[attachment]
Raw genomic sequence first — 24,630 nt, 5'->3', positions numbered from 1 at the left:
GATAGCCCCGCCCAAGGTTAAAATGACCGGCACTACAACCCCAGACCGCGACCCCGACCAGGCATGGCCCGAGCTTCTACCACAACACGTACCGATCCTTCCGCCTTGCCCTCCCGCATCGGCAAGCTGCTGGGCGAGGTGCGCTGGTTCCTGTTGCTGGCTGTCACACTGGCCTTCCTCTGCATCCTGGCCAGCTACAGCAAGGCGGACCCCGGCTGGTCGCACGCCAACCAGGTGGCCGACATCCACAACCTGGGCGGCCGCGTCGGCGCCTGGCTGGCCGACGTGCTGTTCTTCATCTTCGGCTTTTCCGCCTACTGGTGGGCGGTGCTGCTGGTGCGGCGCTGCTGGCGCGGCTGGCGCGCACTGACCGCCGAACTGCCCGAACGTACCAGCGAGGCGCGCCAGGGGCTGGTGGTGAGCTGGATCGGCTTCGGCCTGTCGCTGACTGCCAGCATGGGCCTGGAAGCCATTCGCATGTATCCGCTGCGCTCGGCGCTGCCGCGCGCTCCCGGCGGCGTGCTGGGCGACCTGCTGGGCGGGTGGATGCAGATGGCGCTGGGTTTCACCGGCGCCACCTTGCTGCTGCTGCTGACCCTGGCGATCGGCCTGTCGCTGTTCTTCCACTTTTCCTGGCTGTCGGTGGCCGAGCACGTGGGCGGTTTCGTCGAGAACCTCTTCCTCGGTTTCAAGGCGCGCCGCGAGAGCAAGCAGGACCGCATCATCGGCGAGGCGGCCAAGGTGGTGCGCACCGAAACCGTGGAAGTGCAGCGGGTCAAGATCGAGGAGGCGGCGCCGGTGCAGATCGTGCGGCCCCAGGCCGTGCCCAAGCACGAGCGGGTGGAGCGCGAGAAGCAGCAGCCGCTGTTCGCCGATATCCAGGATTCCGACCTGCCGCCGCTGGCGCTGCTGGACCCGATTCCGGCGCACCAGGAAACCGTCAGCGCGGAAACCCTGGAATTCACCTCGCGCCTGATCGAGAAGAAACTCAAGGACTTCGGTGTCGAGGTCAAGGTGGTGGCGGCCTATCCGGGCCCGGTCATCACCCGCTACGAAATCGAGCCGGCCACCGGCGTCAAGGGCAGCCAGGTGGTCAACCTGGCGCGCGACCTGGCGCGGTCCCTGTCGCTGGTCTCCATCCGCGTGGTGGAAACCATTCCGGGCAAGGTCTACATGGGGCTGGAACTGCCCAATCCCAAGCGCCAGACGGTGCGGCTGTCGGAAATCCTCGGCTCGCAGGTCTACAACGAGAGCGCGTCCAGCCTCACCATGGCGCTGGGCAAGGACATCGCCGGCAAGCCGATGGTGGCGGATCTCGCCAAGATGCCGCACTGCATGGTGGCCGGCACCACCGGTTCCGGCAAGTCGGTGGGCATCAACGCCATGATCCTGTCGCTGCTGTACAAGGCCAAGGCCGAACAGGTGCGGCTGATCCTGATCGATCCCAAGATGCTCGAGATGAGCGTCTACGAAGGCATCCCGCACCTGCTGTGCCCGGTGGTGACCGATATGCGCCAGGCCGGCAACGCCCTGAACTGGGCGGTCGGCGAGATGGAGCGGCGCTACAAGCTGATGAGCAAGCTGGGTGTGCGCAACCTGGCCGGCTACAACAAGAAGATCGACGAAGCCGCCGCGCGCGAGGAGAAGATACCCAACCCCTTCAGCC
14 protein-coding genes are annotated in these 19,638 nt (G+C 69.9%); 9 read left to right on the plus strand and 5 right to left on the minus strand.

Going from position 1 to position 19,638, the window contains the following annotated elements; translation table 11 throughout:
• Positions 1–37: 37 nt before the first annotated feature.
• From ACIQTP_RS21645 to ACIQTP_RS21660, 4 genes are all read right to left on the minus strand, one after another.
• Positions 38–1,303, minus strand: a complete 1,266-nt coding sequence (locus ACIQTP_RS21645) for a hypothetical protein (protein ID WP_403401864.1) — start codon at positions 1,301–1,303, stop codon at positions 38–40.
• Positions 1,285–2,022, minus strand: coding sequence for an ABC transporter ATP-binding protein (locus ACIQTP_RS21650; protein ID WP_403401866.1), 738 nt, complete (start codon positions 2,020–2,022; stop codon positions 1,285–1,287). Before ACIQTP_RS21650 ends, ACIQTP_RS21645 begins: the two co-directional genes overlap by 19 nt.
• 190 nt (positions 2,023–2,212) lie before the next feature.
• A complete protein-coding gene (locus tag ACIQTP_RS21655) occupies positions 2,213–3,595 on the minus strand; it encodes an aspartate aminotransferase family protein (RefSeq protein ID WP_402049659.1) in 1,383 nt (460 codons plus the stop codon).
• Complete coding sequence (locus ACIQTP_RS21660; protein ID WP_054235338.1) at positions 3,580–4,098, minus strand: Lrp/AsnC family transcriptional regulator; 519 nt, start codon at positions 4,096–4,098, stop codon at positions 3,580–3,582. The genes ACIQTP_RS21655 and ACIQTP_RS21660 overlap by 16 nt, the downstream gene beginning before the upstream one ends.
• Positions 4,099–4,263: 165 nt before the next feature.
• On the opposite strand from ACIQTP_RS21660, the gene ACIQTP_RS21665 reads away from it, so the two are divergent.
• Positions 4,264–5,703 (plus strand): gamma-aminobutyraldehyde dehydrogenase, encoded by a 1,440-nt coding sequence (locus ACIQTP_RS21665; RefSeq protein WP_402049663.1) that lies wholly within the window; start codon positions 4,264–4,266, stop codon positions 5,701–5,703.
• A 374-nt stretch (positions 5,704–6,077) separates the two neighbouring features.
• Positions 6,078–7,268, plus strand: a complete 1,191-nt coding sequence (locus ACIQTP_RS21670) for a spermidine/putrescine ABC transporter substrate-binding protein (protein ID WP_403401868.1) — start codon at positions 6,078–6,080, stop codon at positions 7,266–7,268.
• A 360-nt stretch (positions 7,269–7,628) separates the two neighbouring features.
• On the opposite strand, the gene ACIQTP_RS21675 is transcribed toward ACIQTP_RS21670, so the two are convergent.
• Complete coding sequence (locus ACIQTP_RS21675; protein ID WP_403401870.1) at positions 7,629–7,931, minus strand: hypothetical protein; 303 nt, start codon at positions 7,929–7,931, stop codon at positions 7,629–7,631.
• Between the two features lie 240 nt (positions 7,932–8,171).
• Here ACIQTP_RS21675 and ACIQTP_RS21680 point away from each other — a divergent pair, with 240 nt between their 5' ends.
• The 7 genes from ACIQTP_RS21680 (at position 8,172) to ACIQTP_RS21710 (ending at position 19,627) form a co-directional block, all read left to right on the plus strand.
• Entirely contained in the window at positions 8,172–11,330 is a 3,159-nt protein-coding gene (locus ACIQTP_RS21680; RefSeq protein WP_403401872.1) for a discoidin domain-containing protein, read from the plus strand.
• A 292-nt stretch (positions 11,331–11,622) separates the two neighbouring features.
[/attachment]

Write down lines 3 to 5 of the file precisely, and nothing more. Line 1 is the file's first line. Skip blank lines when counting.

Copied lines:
14 protein-coding genes are annotated in these 19,638 nt (G+C 69.9%); 9 read left to right on the plus strand and 5 right to left on the minus strand.

Going from position 1 to position 19,638, the window contains the following annotated elements; translation table 11 throughout:
• Positions 1–37: 37 nt before the first annotated feature.